AI offers the tools to boost farm yield and quality and truly transform agriculture. Enhancement in farm production on a large scale can positively impact GDP’s of countries, improve food security, and even positively impact environment.
Consequently, increases in production can lead to exciting and positive changes in the future. It is estimated that the global food and agribusiness industry is worth about $5 trillion and continues to grow (Goedde et al, 2015). In the US alone, there are over 2 million farms averaging 443 acres and leading to agricultural exports amounting to about $137 billion (Statistica.com, 2019).
Productivity gains can reshape the very nature of farming and agriculture and improve global food supply. For example, climate factors affect yield fluctuations of crops such as maize, rice, soy and spring wheat by as much as 20-49% (Phys.org, 2019). AI tools such as predictive analytics on weather patterns can help minimize crop losses around the world. Data analytics and robotics can boost overall production in every farm.
With regard to the question - Is the grass really greener in a world of AI? While challenges exist, the evidence supporting it’s case is very compelling. The future of farming and agriculture is in the hands of farm owners and managers worldwide. In a cognitive farm with a digital farm manager, a likely response to the question is - How green do you want it to be?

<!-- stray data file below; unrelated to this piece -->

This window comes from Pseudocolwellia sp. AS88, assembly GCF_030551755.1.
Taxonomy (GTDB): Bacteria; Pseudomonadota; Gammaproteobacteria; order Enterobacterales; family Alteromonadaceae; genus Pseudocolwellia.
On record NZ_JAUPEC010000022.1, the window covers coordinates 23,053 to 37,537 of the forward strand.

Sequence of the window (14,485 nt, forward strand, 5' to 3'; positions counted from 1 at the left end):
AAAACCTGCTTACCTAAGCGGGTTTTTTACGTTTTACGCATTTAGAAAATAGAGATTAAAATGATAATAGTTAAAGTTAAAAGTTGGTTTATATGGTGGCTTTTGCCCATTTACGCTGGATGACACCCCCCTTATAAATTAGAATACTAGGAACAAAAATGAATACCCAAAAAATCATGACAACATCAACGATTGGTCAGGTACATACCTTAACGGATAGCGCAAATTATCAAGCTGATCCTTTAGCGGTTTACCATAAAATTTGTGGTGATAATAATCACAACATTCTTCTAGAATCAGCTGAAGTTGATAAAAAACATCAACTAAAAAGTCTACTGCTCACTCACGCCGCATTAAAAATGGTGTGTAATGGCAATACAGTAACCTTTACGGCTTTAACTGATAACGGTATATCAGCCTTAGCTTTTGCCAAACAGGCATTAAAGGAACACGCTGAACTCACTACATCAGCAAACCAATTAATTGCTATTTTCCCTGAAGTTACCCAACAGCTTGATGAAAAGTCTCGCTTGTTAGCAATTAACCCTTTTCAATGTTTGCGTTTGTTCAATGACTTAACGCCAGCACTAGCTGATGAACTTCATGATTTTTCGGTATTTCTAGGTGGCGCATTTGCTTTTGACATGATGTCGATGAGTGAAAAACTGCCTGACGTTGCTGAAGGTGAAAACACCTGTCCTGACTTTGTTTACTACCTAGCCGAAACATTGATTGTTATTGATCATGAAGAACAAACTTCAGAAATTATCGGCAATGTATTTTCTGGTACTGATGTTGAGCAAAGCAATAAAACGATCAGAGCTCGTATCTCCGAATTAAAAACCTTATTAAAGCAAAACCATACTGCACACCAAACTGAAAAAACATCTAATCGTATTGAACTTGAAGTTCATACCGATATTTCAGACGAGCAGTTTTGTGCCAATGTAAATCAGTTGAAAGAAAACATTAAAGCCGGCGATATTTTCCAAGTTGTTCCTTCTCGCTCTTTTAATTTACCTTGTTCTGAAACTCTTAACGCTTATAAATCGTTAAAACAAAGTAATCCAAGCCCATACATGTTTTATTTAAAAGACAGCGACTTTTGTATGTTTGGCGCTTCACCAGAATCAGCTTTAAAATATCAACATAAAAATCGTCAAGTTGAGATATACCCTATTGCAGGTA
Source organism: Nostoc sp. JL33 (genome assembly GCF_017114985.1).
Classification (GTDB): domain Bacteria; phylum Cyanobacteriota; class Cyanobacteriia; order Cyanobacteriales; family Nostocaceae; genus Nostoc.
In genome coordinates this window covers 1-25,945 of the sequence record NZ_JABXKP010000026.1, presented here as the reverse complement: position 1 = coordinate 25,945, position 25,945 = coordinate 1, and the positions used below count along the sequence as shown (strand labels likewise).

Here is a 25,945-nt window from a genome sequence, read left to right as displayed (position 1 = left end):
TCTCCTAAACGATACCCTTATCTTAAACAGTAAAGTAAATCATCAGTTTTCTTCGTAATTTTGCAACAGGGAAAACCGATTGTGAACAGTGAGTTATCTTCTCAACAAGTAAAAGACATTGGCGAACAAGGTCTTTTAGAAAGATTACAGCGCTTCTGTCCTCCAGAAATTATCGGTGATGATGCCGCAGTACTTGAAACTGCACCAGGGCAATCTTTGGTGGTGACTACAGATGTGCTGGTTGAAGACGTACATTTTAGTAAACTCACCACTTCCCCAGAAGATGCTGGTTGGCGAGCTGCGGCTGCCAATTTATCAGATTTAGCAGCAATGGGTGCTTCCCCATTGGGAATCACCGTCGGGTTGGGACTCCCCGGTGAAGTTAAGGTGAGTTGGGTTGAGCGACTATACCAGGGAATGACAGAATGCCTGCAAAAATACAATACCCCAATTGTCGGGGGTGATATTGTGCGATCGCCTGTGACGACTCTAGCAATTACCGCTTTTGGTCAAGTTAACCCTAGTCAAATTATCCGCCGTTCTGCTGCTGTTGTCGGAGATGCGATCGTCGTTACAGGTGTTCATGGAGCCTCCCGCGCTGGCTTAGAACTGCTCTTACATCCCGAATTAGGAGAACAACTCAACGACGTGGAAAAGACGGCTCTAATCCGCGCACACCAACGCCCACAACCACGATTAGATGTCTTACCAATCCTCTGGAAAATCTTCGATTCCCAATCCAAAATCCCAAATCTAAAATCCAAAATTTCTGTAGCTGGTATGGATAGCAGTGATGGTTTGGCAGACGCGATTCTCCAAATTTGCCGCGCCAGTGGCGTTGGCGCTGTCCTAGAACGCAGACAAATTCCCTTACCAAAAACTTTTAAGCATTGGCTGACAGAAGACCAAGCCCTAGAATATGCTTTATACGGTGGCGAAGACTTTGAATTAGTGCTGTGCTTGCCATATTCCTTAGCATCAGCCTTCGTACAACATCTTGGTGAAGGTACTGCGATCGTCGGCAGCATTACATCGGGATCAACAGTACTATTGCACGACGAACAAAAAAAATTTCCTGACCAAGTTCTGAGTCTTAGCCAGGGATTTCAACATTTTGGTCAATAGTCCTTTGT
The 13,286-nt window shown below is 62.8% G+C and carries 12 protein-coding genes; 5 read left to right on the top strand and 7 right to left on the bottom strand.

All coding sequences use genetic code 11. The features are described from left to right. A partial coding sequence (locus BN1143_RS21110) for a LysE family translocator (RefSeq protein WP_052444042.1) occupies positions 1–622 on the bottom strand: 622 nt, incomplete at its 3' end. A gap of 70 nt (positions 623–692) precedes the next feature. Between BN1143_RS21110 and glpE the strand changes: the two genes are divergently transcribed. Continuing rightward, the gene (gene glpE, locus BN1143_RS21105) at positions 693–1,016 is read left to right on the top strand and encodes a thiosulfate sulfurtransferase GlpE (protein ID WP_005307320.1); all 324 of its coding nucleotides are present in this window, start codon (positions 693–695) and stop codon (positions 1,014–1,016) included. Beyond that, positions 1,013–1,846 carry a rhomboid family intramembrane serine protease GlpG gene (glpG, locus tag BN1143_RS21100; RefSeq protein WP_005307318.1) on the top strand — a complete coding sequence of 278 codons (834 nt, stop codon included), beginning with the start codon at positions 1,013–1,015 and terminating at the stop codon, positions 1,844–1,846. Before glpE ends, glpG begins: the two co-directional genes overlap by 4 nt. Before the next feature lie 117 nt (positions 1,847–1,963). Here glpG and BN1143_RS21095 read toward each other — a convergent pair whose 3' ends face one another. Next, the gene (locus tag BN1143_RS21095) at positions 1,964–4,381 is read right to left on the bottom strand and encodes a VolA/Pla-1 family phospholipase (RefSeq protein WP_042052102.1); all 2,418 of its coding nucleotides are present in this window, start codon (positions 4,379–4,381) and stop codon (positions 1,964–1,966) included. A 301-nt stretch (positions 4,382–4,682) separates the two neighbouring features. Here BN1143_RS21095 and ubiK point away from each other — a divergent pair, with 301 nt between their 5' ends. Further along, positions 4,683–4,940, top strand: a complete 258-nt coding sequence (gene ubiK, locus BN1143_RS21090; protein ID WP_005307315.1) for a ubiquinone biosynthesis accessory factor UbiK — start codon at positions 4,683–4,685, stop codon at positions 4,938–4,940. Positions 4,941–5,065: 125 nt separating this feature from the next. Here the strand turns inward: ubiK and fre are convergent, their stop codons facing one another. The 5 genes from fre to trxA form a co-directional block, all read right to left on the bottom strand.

1. Bagchi, A. (2018). Artificial intelligence in agriculture. Published at Mindtree.com. Available at: https://www.mindtree.com/sites/default/files/2018-04/Artificial%20Intelligence%20in%20Agriculture.pdf
2. Goedde, L., Horii, M., Sanghvi, S. (2015). Global agriculture’s many opportunities. McKinsey.com. Available at: https://www.mckinsey.com/~/media/McKinsey/Industries/Private%20Equity%20and%20Principal%20Investors/Our%20Insights/Global%20agricultures%20many%20opportunities/Global%20agricultures%20many%20opportunities.ashx
3. McFarland, M. (2017). Farmers turn to artificial intelligence to grow better crops. Published at CNN Business. Available at: https://money.cnn.com/2017/07/26/technology/future/farming-ai-tomatoes/index.html
4. MarketsandMarkets.com. (2019). Ai in Agriculture Market by Technology – Global Forecast to 2025. Published at MarketsandMarkets.com. Available at: https://www.marketsandmarkets.com/Market-Reports/ai-in-agriculture-market-159957009.html?gclid=Cj0KCQiA7aPyBRChARIsAJfWCgJDCiWL0OB1Bojg8sgeeCEZr_vskSN5cnlAAd_jZLoLgFW5O5D71icaArzAEALw_wcB
5. Phys.org. (2019). Climate extremes explain 18-43% of global crop yield variations. University of New South Wales Report. Available at: https://phys.org/news/2019-05-climate-extremes-global-crop.html
6. Rao, A. (2017). A strategist’s guide to artificial intelligence. Published at Strategy+Business. Available at: https://www.strategy-business.com/article/A-Strategists-Guide-to-Artificial-Intelligence?gko=d2e2b
7. Sennaar, K. (2019). Ai in agriculture – Present applications and impact. Published at Emerj.com. Available at: https://emerj.com/ai-sector-overviews/ai-agriculture-present-applications-impact/
8. Statistica.com. (2019).US Agriculture – Statistics and Facts. Available at: https://www.statista.com/topics/1126/us-agriculture/